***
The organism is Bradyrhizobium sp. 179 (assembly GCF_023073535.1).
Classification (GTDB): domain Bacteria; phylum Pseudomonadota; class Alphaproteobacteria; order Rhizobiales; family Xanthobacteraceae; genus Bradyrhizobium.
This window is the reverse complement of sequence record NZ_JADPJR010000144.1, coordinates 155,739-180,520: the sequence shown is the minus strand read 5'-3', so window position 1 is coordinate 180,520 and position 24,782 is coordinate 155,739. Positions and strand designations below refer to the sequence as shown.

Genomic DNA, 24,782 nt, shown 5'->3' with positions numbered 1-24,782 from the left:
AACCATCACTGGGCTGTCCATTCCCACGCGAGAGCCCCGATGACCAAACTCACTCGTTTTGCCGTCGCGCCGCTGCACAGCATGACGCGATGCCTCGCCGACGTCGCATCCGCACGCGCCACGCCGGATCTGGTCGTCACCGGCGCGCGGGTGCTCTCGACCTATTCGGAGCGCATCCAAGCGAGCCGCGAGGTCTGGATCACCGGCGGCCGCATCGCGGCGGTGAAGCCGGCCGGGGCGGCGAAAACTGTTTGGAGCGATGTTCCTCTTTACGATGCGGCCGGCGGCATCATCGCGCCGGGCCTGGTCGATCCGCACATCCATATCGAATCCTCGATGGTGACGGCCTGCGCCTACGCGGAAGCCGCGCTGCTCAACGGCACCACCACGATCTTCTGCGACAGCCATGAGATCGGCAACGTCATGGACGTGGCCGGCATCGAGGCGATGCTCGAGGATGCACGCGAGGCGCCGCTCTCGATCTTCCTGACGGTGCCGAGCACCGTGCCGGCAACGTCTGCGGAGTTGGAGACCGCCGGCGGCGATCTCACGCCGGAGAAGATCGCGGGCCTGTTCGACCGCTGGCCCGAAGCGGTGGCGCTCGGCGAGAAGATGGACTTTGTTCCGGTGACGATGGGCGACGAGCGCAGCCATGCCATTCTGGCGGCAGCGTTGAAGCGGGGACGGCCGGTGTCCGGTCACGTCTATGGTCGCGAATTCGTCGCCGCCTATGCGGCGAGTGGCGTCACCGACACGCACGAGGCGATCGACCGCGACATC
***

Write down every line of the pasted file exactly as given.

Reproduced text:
The organism is Bradyrhizobium sp. 179 (assembly GCF_023073535.1).
Classification (GTDB): domain Bacteria; phylum Pseudomonadota; class Alphaproteobacteria; order Rhizobiales; family Xanthobacteraceae; genus Bradyrhizobium.
This window is the reverse complement of sequence record NZ_JADPJR010000144.1, coordinates 155,739-180,520: the sequence shown is the minus strand read 5'-3', so window position 1 is coordinate 180,520 and position 24,782 is coordinate 155,739. Positions and strand designations below refer to the sequence as shown.

Genomic DNA, 24,782 nt, shown 5'->3' with positions numbered 1-24,782 from the left:
AACCATCACTGGGCTGTCCATTCCCACGCGAGAGCCCCGATGACCAAACTCACTCGTTTTGCCGTCGCGCCGCTGCACAGCATGACGCGATGCCTCGCCGACGTCGCATCCGCACGCGCCACGCCGGATCTGGTCGTCACCGGCGCGCGGGTGCTCTCGACCTATTCGGAGCGCATCCAAGCGAGCCGCGAGGTCTGGATCACCGGCGGCCGCATCGCGGCGGTGAAGCCGGCCGGGGCGGCGAAAACTGTTTGGAGCGATGTTCCTCTTTACGATGCGGCCGGCGGCATCATCGCGCCGGGCCTGGTCGATCCGCACATCCATATCGAATCCTCGATGGTGACGGCCTGCGCCTACGCGGAAGCCGCGCTGCTCAACGGCACCACCACGATCTTCTGCGACAGCCATGAGATCGGCAACGTCATGGACGTGGCCGGCATCGAGGCGATGCTCGAGGATGCACGCGAGGCGCCGCTCTCGATCTTCCTGACGGTGCCGAGCACCGTGCCGGCAACGTCTGCGGAGTTGGAGACCGCCGGCGGCGATCTCACGCCGGAGAAGATCGCGGGCCTGTTCGACCGCTGGCCCGAAGCGGTGGCGCTCGGCGAGAAGATGGACTTTGTTCCGGTGACGATGGGCGACGAGCGCAGCCATGCCATTCTGGCGGCAGCGTTGAAGCGGGGACGGCCGGTGTCCGGTCACGTCTATGGTCGCGAATTCGTCGCCGCCTATGCGGCGAGTGGCGTCACCGACACGCACGAGGCGATCGACCGCGACATC